Super sleuth questions cancer research papers

25 January 2017

Questionable research concerning a gene linked to cancer could be misleading researchers working on treatments, says cancer expert Professor Jennifer Byrne. 

Professor Jenifer Byrne

Professor Byrne - says questionable studies may be misleading cancer researchers 

The gene is active in breast cancer and acute lymphoblastic leukemia but had little recent academic attention until five research papers suddenly appeared in the space of a year.

The papers in question concern the gene TPD52L2 that Professor Byrne cloned 20 years ago.

Professor Byrne from the University of Sydney, heads the Children’s Cancer Research Unit at the Kids Research Institute, and first raised her concerns with the four journals that published the research.

It’s a problem of garbage in, garbage out.
Professor Jennifer Byrne, University of Sydney

She expressed two main concerns: the many striking similarities between the five papers, and the fact that most papers incorrectly used DNA constructs targeting TPD52L2 or one other gene.

Not satisfied with most responses, she then published her findings and concerns in Scientometrics with Dr Cyril Labbé, an expert who uses textual analysis to detect scientific fraud.

“At best, (these papers are) a distraction from the real business of trying to cure cancer, but the real danger is that other researchers base future work on this,” she said today.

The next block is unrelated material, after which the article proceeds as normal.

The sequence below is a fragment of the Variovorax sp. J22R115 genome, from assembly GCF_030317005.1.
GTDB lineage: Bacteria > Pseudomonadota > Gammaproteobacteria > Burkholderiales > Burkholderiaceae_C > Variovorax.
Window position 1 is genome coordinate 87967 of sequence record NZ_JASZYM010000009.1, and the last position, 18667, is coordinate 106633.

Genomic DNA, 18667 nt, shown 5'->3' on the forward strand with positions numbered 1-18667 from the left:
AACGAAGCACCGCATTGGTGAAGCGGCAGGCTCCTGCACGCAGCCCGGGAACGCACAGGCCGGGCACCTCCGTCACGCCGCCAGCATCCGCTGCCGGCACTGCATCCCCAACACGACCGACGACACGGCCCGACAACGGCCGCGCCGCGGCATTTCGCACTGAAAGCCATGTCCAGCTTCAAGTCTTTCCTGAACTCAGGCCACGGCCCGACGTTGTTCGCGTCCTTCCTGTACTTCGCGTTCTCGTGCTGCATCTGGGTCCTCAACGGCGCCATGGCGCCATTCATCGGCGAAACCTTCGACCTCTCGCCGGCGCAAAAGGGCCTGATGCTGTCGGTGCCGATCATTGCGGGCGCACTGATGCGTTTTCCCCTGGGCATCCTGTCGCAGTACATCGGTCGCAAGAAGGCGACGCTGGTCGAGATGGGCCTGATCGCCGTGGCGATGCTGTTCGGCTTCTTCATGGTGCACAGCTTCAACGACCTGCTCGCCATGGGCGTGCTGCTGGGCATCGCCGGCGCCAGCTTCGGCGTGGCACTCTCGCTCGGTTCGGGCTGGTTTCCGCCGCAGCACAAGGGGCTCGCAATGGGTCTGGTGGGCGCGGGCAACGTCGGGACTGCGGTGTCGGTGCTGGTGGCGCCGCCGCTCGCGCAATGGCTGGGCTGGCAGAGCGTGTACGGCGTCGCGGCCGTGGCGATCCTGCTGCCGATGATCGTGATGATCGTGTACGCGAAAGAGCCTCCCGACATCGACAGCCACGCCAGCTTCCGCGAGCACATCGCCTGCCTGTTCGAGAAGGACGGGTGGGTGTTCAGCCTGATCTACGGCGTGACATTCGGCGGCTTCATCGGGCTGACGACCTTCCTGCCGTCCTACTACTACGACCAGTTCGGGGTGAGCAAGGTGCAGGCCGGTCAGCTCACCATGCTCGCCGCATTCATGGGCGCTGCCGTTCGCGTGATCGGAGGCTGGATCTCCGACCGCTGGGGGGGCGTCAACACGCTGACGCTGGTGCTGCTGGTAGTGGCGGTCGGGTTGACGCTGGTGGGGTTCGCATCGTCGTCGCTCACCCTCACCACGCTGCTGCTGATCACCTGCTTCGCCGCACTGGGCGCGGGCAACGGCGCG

The five papers contain very similar figures yet numerous errors and contradictions, suggesting researchers didn’t test the gene in question and may have engaged in plagiarism, Professor Byrne said.

When Byrne and Labbe analyzed the papers’ text they found had more than 50 per cent of their words in common.

Also, one of several nonsensical practices within in the papers was to use an identical gene sequence to inactivate TPD52L2 and also as a control, which should achieve nothing. Another was the use of a sequence as a control when in fact it should target another gene.

The papers claim to disclose important results in cancer research but if they are false, their results could be “polluting the pipeline” that leads from basic research to its translation into treatment,” Professor Byrne said.

“It’s a problem of garbage in, garbage out,” she added.

Some of the suspect papers had already been cited, and at least 30 papers have now wrongly used the same TPD52L2 construct as a negative control.

Two of the journals originally contacted by Professor Byrne have now retracted the papers.

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